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An affluent suburb of Los Angeles, Cerritos was historically known for its vast dairy farms. It is now recognized as a vital part of the Gateway Cities of southeast Los Angeles County. Incorporated in 1956, Cerritos has a population of more than 49,000.
Serving Business Owners in Cerritos
If you are looking to start or expand a business in the City of Cerritos, rest assured that the city has many incentives for businesses to join the community. Cerritos is strategically located in the center of the Los Angeles/Orange County metropolitan area and is directly served by the three major freeways. Cerritos offers an abundance of information to help new and existing business owners in every way possible. “The City of Cerritos takes pride in providing its businesses with the best services, options, and incentives to make doing business in Cerritos inexpensive and hassle free.”
Cerritos supports its Businesses
One of the many goals the City of Cerritos has to maintain economic growth is to establish a business-friendly environment by ensuring it is simple and inexpensive for new and existing business owners to operate within the City. Cerritos received an award for the Most Business-Friendly City in 2010, an award given to cities with a population under 50,000. This award, bestowed by the Los Angeles County Economic Development Corporation demonstrates its commitment to successful businesses in its community.
Consider the Benefits of Pass-through Businesses
Pass-through businesses are the most common entity chosen for family-owned and closely-held businesses. Consequently, the number of pass-through business entities has increased substantially over the last 30 years. On the other hand, the number of traditional corporations has decreased. Now, pass-through businesses make up nearly 94% of all businesses, and they earn more than 64% of total business net income in the United States.
Also, pass-through businesses employ more than half of the workforce in the private sector. Considering these statistics, it is easy to see some of the benefits of pass-through businesses.
Options for pass-through business entities
The basic types of pass-through businesses include sole proprietorships, partnerships, Limited Liability Companies, and S Corporations. A sole proprietorship is an unincorporated business owned by a single individual. The business reports its income on schedule C of the 1040 tax form. Partnerships are unincorporated businesses with at least two owners, either individuals or other businesses. Limited Liability Companies (LLCs) have limited liability like a traditional C corporation. An S Corporation is a domestic corporation that can only be owned by U.S. citizens, with nor more than 100 shareholders.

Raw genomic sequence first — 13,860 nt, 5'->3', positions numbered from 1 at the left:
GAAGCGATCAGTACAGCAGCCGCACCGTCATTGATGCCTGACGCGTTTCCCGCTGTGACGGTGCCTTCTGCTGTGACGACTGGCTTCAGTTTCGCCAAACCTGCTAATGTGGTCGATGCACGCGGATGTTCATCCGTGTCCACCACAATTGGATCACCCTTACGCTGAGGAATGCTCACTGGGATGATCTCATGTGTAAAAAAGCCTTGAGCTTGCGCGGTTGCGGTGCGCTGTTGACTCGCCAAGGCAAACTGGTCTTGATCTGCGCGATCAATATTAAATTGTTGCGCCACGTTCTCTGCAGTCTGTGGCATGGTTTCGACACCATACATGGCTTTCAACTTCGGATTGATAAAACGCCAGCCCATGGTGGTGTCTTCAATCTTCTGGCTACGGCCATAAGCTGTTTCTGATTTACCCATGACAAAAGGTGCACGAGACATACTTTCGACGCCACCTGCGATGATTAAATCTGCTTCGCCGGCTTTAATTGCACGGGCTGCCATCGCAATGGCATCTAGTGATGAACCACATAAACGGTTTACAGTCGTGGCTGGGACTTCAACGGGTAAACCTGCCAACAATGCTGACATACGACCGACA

What does the term “pass-through” actually mean?
The term “pass-through” means that the business profits are passed directly through the business to the owners and are reported on the owners’ individual income tax returns. In contrast, a traditional C Corporation pays corporate income taxes at the entity level. The owners or shareholders, also pay taxes on the same income when they receive a dividend or sell their stock and realize a capital gain. Another difference between pass-through businesses and traditional corporations is that owners pay the full tax on their business income each year, as the business earns it. Whereas, the owners of a traditional corporation are allowed to defer taxation under certain situations.
How does liability for pass-through businesses work?
Most LLCs are taxed as partnerships, but an LLC can elect to be taxed as a C Corporation. Traditional partnerships are similar to LLCs, except that they must have at least one partner with unlimited liability for the partnership’s actions and unpaid liabilities. With general partnerships, on the other hand, all members have unlimited liability. As such, LLCs have replaced most partnerships as the chosen business entity when creating a pass through entity.
Understanding how S Corporations Work
An S Corporation is most often treated like an LLC, for income tax purposes. However, the payroll taxes of an S Corporation are often much less. After payment of a reasonable salary to shareholders, considered as employee of the S Corporation, any additional distributions will not be subject to payroll taxes. On the other hand, the ordinary income of a working LLC member or partner is subject to payroll taxes.
If you have questions regarding estate planning, trust contests, or any other trust administration issues, please contact the Schomer Law Group either online or by calling us in Los Angeles at (310) 337-7696.
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